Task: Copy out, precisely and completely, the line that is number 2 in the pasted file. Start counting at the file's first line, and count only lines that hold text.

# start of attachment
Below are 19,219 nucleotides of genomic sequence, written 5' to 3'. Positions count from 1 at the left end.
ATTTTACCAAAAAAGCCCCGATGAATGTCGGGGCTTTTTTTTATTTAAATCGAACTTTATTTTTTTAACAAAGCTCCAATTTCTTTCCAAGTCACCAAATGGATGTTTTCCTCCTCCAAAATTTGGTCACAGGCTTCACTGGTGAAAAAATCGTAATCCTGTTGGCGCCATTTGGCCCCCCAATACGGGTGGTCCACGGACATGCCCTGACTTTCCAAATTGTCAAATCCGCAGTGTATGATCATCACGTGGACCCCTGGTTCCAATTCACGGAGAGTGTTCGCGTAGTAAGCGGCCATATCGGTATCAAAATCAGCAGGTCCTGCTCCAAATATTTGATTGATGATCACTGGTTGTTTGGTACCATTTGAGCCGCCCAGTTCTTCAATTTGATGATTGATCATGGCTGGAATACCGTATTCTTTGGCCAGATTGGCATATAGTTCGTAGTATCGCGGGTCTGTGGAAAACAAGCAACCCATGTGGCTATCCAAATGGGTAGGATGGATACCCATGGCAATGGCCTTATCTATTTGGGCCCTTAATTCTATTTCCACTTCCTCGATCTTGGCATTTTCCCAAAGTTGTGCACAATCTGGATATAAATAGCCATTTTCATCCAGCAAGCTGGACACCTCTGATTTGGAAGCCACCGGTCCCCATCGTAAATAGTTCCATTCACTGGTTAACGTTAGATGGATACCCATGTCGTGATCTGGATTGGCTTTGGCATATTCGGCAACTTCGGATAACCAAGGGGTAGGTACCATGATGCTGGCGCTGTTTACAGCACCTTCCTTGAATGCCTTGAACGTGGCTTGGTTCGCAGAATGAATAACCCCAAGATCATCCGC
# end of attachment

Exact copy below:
ATTTTACCAAAAAAGCCCCGATGAATGTCGGGGCTTTTTTTTATTTAAATCGAACTTTATTTTTTTAACAAAGCTCCAATTTCTTTCCAAGTCACCAAATGGATGTTTTCCTCCTCCAAAATTTGGTCACAGGCTTCACTGGTGAAAAAATCGTAATCCTGTTGGCGCCATTTGGCCCCCCAATACGGGTGGTCCACGGACATGCCCTGACTTTCCAAATTGTCAAATCCGCAGTGTATGATCATCACGTGGACCCCTGGTTCCAATTCACGGAGAGTGTTCGCGTAGTAAGCGGCCATATCGGTATCAAAATCAGCAGGTCCTGCTCCAAATATTTGATTGATGATCACTGGTTGTTTGGTACCATTTGAGCCGCCCAGTTCTTCAATTTGATGATTGATCATGGCTGGAATACCGTATTCTTTGGCCAGATTGGCATATAGTTCGTAGTATCGCGGGTCTGTGGAAAACAAGCAACCCATGTGGCTATCCAAATGGGTAGGATGGATACCCATGGCAATGGCCTTATCTATTTGGGCCCTTAATTCTATTTCCACTTCCTCGATCTTGGCATTTTCCCAAAGTTGTGCACAATCTGGATATAAATAGCCATTTTCATCCAGCAAGCTGGACACCTCTGATTTGGAAGCCACCGGTCCCCATCGTAAATAGTTCCATTCACTGGTTAACGTTAGATGGATACCCATGTCGTGATCTGGATTGGCTTTGGCATATTCGGCAACTTCGGATAACCAAGGGGTAGGTACCATGATGCTGGCGCTGTTTACAGCACCTTCCTTGAATGCCTTGAACGTGGCTTGGTTCGCAGAATGAATAACCCCAAGATCATCCGC